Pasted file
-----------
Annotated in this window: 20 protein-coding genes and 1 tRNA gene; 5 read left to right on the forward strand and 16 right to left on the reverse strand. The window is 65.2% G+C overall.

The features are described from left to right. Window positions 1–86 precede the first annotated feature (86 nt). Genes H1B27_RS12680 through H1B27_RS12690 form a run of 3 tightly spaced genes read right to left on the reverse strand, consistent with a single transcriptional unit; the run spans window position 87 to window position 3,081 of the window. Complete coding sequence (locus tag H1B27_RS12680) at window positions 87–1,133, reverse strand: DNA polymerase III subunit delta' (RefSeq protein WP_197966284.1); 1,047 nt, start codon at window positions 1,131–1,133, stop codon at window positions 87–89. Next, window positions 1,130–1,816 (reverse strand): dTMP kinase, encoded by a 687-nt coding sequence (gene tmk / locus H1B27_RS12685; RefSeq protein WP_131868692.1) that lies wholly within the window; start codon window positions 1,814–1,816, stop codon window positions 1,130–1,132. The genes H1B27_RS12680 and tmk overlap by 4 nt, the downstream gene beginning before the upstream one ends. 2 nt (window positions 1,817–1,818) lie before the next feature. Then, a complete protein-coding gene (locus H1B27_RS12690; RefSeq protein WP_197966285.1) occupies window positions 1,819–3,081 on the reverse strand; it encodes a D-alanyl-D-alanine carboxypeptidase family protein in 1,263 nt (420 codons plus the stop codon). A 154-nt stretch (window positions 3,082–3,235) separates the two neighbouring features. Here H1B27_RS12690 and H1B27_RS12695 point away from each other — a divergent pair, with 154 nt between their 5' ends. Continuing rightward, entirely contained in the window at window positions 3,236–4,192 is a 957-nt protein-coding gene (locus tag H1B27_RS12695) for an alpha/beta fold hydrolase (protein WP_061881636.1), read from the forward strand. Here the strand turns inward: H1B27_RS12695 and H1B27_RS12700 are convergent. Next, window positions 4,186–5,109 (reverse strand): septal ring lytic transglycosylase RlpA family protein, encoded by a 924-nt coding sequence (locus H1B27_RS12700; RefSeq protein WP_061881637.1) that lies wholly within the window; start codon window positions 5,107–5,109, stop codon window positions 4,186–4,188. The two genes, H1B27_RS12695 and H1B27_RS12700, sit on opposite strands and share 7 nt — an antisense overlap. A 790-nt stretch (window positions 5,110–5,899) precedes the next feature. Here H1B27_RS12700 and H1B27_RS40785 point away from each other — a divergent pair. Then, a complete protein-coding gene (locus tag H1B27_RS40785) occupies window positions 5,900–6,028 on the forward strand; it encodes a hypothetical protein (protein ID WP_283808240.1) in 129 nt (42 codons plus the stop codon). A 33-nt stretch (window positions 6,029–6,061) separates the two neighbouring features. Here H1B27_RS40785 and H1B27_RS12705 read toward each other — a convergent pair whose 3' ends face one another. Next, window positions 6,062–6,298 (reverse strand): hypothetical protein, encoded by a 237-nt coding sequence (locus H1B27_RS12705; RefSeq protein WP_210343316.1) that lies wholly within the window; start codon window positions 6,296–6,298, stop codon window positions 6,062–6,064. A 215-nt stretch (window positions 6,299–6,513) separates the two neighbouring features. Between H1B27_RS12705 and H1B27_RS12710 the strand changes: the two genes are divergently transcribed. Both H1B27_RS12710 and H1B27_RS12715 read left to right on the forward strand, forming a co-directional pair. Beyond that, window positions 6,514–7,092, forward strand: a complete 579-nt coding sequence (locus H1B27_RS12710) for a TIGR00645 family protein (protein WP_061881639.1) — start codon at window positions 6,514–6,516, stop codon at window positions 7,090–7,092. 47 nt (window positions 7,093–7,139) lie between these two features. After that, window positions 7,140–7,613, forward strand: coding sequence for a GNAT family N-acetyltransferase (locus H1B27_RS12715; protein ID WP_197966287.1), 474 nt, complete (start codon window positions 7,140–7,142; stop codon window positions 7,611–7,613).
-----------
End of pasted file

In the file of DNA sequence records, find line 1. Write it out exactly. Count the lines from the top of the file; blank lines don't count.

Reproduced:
Annotated in this window: 20 protein-coding genes and 1 tRNA gene; 5 read left to right on the forward strand and 16 right to left on the reverse strand. The window is 65.2% G+C overall.